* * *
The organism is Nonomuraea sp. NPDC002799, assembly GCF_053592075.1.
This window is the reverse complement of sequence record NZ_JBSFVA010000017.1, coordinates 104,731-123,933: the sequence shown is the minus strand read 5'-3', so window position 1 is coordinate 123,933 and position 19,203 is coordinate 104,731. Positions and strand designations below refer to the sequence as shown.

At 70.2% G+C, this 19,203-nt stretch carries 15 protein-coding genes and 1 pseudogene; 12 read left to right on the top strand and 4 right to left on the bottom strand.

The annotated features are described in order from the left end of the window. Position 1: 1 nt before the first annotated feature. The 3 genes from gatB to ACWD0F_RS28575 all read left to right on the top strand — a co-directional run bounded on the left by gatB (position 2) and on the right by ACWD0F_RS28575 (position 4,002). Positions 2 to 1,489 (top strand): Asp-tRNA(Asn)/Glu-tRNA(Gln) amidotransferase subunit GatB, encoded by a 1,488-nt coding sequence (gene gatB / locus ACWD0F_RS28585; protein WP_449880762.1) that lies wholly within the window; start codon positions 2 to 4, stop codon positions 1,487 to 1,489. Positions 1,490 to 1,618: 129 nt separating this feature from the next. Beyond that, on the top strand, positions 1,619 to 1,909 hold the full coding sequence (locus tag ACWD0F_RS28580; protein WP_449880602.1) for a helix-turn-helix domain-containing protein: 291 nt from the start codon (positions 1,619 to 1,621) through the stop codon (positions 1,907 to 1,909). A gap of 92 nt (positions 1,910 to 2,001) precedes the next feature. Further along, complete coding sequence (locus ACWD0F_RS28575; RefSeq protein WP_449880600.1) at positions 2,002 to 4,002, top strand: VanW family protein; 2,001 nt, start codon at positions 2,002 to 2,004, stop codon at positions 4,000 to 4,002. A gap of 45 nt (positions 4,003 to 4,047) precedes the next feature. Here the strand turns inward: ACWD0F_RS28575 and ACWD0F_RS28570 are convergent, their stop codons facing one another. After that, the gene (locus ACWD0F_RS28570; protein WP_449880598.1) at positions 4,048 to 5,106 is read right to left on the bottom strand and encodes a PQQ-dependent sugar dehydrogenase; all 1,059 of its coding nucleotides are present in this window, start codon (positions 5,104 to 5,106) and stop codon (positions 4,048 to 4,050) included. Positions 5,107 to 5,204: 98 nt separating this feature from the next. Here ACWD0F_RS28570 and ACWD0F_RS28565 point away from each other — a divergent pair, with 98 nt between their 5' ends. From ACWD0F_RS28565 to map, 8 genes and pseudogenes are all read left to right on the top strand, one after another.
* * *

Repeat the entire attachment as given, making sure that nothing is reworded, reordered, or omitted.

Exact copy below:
The organism is Nonomuraea sp. NPDC002799, assembly GCF_053592075.1.
This window is the reverse complement of sequence record NZ_JBSFVA010000017.1, coordinates 104,731-123,933: the sequence shown is the minus strand read 5'-3', so window position 1 is coordinate 123,933 and position 19,203 is coordinate 104,731. Positions and strand designations below refer to the sequence as shown.

At 70.2% G+C, this 19,203-nt stretch carries 15 protein-coding genes and 1 pseudogene; 12 read left to right on the top strand and 4 right to left on the bottom strand.

The annotated features are described in order from the left end of the window. Position 1: 1 nt before the first annotated feature. The 3 genes from gatB to ACWD0F_RS28575 all read left to right on the top strand — a co-directional run bounded on the left by gatB (position 2) and on the right by ACWD0F_RS28575 (position 4,002). Positions 2 to 1,489 (top strand): Asp-tRNA(Asn)/Glu-tRNA(Gln) amidotransferase subunit GatB, encoded by a 1,488-nt coding sequence (gene gatB / locus ACWD0F_RS28585; protein WP_449880762.1) that lies wholly within the window; start codon positions 2 to 4, stop codon positions 1,487 to 1,489. Positions 1,490 to 1,618: 129 nt separating this feature from the next. Beyond that, on the top strand, positions 1,619 to 1,909 hold the full coding sequence (locus tag ACWD0F_RS28580; protein WP_449880602.1) for a helix-turn-helix domain-containing protein: 291 nt from the start codon (positions 1,619 to 1,621) through the stop codon (positions 1,907 to 1,909). A gap of 92 nt (positions 1,910 to 2,001) precedes the next feature. Further along, complete coding sequence (locus ACWD0F_RS28575; RefSeq protein WP_449880600.1) at positions 2,002 to 4,002, top strand: VanW family protein; 2,001 nt, start codon at positions 2,002 to 2,004, stop codon at positions 4,000 to 4,002. A gap of 45 nt (positions 4,003 to 4,047) precedes the next feature. Here the strand turns inward: ACWD0F_RS28575 and ACWD0F_RS28570 are convergent, their stop codons facing one another. After that, the gene (locus ACWD0F_RS28570; protein WP_449880598.1) at positions 4,048 to 5,106 is read right to left on the bottom strand and encodes a PQQ-dependent sugar dehydrogenase; all 1,059 of its coding nucleotides are present in this window, start codon (positions 5,104 to 5,106) and stop codon (positions 4,048 to 4,050) included. Positions 5,107 to 5,204: 98 nt separating this feature from the next. Here ACWD0F_RS28570 and ACWD0F_RS28565 point away from each other — a divergent pair, with 98 nt between their 5' ends. From ACWD0F_RS28565 to map, 8 genes and pseudogenes are all read left to right on the top strand, one after another.